Everything about the modern State is false: it is cold, mechanical and monstrous. And there is no hope for disruption: machinic production annihilates life. Capital is the calculated sacrifice of whatever is left of spiritual health: profit in exchange for humanity, slavery in exchange for inner value. The enslavement of free creativity is the only positive operation of capital. Without the knowledge of what it is to think adventurously, to journey abroad, to breathe freely, there is only the madness of anti-production: the state and the market stand as the singular figures of parasitism and death. They are opposed to culture, to freedom, to health. Economy is violence, and mute static has replaced the human spirit. This machine devours humanity: it chews, grinds, enslaves.
Slaves to machines and slaves to capital: everywhere interiority, that is to say humanity, has been digested, ground into piecemeal, subsumed in the pursuit of exteriority. The transitory object of capital is catastrophic failure: the machine only works by destroying health, just as capital only accumulates by terror, shock; it is a violent triumph over the human. Capital means a recession of vitality, the collapse of hope, a spiritual sickness: so what indeed could we hope to say is distinctively ‘human’ anymore? Is this not, after so long, just a fiction within a fiction – which is to say, an impossibility?
A deadly serious fiction-machine: this is the State. The corrupt malice of its officials is intolerable; yet the seemingly ‘innocent’ despotism of the institutional machines which support the state of economic affairs is perhaps yet even more indecent, more conspiratorial, and more terrifying. But what if this terror, this fiction, this impossibility was all we ever knew (or had made!) of humanity? What if the time has not yet come for us to know man otherwise, that is, on the basis of his creativity, his spirituality, or – what is both at once — his health? We feel that we must raise again the question of morality; but it is abundantly clear the parasite has no ears for ethics — its digestion is far too noisy. The State is not culture: it cannot create moralities, only inscribe them upon bodies; it multiplies by subtraction. Its only ethical act is suicide. This is why all states are fascist to some degree, and why there is no jungle where one could escape from its terrifyingly internal urge towards purity, towards death.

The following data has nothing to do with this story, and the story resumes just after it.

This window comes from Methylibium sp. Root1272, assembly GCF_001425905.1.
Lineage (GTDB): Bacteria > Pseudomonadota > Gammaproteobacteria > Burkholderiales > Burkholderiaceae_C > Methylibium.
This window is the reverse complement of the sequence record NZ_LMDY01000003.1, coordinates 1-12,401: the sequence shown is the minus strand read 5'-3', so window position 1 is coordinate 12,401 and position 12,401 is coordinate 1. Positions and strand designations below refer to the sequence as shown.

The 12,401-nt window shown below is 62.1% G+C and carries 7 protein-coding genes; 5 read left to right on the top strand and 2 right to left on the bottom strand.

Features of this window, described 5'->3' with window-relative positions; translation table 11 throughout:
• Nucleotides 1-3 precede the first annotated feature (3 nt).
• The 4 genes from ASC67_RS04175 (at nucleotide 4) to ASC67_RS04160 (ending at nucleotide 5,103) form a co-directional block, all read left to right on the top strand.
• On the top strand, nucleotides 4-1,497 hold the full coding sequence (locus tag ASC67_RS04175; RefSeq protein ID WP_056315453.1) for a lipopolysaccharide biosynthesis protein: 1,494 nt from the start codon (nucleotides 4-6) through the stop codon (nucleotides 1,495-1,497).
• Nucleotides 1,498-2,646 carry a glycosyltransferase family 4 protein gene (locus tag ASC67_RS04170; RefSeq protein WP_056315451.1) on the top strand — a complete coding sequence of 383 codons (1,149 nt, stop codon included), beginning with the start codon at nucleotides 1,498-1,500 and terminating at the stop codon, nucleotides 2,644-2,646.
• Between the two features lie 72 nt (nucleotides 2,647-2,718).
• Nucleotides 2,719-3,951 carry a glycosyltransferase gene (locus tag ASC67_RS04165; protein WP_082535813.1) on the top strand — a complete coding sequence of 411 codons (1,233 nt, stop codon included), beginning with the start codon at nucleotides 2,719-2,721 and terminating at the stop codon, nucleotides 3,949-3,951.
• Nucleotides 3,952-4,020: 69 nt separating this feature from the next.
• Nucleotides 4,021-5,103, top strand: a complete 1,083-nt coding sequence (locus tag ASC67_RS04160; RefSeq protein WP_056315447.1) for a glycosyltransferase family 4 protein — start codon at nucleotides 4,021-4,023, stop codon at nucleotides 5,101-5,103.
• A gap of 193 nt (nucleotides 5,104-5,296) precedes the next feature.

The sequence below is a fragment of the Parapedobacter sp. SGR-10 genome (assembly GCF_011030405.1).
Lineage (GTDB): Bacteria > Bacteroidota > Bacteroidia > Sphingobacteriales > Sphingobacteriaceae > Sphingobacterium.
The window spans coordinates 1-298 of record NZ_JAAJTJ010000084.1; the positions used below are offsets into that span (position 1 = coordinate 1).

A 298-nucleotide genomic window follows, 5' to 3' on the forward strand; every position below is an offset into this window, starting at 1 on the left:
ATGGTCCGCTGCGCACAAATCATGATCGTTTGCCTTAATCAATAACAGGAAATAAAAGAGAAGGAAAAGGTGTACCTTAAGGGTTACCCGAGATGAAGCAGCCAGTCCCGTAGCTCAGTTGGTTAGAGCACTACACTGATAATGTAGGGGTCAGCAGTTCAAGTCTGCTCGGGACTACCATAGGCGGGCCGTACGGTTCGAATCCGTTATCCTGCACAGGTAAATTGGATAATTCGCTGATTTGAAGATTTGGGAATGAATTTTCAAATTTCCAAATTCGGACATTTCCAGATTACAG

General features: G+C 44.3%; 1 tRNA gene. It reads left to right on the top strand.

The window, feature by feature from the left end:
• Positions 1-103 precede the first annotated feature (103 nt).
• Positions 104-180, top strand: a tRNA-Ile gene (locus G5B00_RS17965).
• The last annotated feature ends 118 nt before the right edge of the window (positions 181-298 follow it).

Really the machine only produces dirt, the motor only noise: the engine of capital is the engine of death of culture and the decay of humanity – or should we say, its corpse? For humanity is dead: this is the secret meaning of the modern sovereignty of machines. Whereas profit is hysteria unmasked, an open nihilism – it is the armed abstraction of cost into value. Capital is devoid of any claim to ethicality; it dulls the experience of reality while intensifying our abstract enjoyment of it. Profit is hollow, a merely external victory; the inner costs, the destruction of any inner values, are all too plain. Capital never breathes freely: it terrorizes because it is afraid, needs violent cures for imaginary diseases, and makes an intense spectacle of reality to distract itself from itself – that is, from its staleness, mediocrity and colorlessness. There is no hope in the machine, only in multiplicity: and again, a terrifying, improbable hope. The State will not be overthrown, except to be chased out by another parasite; this is the lesson of history. The future is not given. A free society demands nothing less the final death of capital.